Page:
In today’s world of instantaneous reporting, and the ensuing near-instantaneous debate across social media and online comment column inches, business ethics have become not just a matter of conscience, but a make-or-break element of a business’ public image.
Reputations, if not entirely broken, can be irreparably damaged with both the public and stakeholders. Companies like Nike, Apple and Gap will forever be tainted by associations with sweatshop labor; Google’s alleged tax avoidance seem at odds with the company’s ‘don’t be evil’ mantra and may well see the search engine giant enjoy about the same level of public goodwill as bailed-out banking institutions (who still seemingly enjoy something approaching carte-blanche when it comes their business ethics); and Toyota has done itself few favors by failing to be transparent about car recalls, which were damaging enough in the first place – landing itself with a US$1.2 billion fine on top of the no-doubt far worse attrition of its turnover in the long term.
“Businesses operate in an increasingly turbulent and complex environment,” says Bidhan Parmar, a senior fellow at the Olsson Center for Applied Ethics at Darden Business School at the University of Virginia. “Stakeholders have different expectations about responsibility and fairness, and violating these expectations can have significant consequences for the business. Additionally, as an increasing number of companies operate on a global scale, they need to learn when and when not to adapt to local norms and standards. This creates challenges to building and sustaining a trusted brand in a world of change and ambiguity.”
Technology, he adds, is creating new challenges on the ethical business front, as the growing salience of big data creates issues around privacy, and the increased sophistication of data analysis facilitates potentially problematic high-speed trading.
“Generally, the key issues in business ethics in 2014 and beyond are the same issues we’ve always had,” says Joshua E Perry, assistant professor of business ethics at the Kelley School of Business at Indiana University: “financial conflicts of interest, conflicts between competing values, conflicts between competing duties, conflicts over long-term v. short-term outcomes. What is fair or just for stakeholders? What responsibilities does a firm have and to whom? What does respect for human dignity require? Trust is always an issue that business ethics is worried about, because our ability to trust each other is fundamental to our ability to do business with each other.”
To this he adds the increasingly pertinent question of sustainable business, as emergent economies led by India and China are adding to the already considerable carbon footprint of the West.
Ethical business: In conflict with the bottom line?
Of course, the question of to whom businesses are ultimately responsible is a continual challenge. The unethical practices of those companies who are named range from problematic to indefensible, but one needn’t be a committed disciple of Milton Friedman (“There is one and only one social responsibility of business…to increase its profits”) to understand that, to its stakeholders, a business’ profitability is a fairly central issue, to say the least. So, how does one resolve the not uncommon tension between ethical business and profitability?
“That is a very interesting question, and one which companies that take ethical values seriously struggle with,” reflects Philippa Foster Back (CBE), director of the UK’s Institute of Business Ethics “The important thing, though, is that boards and senior leaders at companies ask the question: ‘who does this affect, what will be the impact of our decision?’ If companies are asking the right questions, they will come to the answer which fits with their values. There are a couple of anecdotal examples of how companies thought deeply about their commitments and came to a, sometimes unpopular, decision as a result of it.”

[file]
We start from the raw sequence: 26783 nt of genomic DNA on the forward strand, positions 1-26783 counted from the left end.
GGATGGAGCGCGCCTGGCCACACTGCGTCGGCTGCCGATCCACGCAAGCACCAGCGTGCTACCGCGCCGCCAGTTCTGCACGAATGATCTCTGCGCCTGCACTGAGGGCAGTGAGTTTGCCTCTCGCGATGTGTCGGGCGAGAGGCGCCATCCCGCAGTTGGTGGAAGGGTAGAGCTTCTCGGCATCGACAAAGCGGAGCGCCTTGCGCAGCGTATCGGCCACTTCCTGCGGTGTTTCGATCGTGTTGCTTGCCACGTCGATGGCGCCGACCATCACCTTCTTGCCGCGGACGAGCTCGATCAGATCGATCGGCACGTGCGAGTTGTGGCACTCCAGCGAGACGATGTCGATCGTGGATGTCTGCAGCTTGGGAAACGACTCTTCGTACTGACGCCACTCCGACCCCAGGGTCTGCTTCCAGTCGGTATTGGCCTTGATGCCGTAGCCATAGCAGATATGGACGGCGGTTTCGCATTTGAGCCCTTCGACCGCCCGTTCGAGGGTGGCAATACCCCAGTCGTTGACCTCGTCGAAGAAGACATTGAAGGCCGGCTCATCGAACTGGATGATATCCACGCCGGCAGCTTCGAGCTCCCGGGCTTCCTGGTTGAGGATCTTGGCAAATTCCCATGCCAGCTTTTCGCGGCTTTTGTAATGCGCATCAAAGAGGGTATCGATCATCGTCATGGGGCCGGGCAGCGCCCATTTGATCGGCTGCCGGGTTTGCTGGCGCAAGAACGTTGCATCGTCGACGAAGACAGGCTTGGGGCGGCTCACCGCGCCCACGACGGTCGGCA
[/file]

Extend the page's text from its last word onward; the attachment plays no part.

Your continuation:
If profit is the role of business, then so is acting ethically…
While the decisions may be unpopular, the reputational damage sustained by the aforementioned companies can be far worse – particularly if the all-important issue of trust, as raised by Perry, is compromised. Who wants, after all, to unknowingly get in a car which may or may not stop accelerating?
Looking at the big picture is therefore advisable, says Parmar – who reminds us that the intrinsic role of business is to satisfy human needs – not just for the sake of ethical practice but also for the sake of bottom line. “Businesses are an integral part of society. In order to carry out their purpose, whether it’s to catalogue the world’s information or to discover and develop new medicines to cure disease, businesses need to coordinate the interests of multiple stakeholder groups including, but not limited to, employees, customers, financiers, suppliers, and community members. These interests are connected to produce a business model that eventually produces profits. Focusing only on profits and not the underlying business model can cause leaders to make short-sighted decisions that ultimately erode their company’s ability to deliver on its purpose.”
He cites the realisations by large US retail corporations that employees’ salaries are not a cost to be cut, with any short-term gains overridden by long-term dissatisfaction and the concomitant pejoration of the customer experience.
“Keeping a robust emphasis on ethics within an organization – beyond mere regulatory or legal compliance – has a variety of potential pay-offs for the firm,” says Perry. “Kelley professor Tim Fort has written about the centrality and importance of trust within an organization and how a more holistic approach to organizational culture-building results in better working relationships and dynamics between employees and managers – which can result in the delivery of higher quality products and services.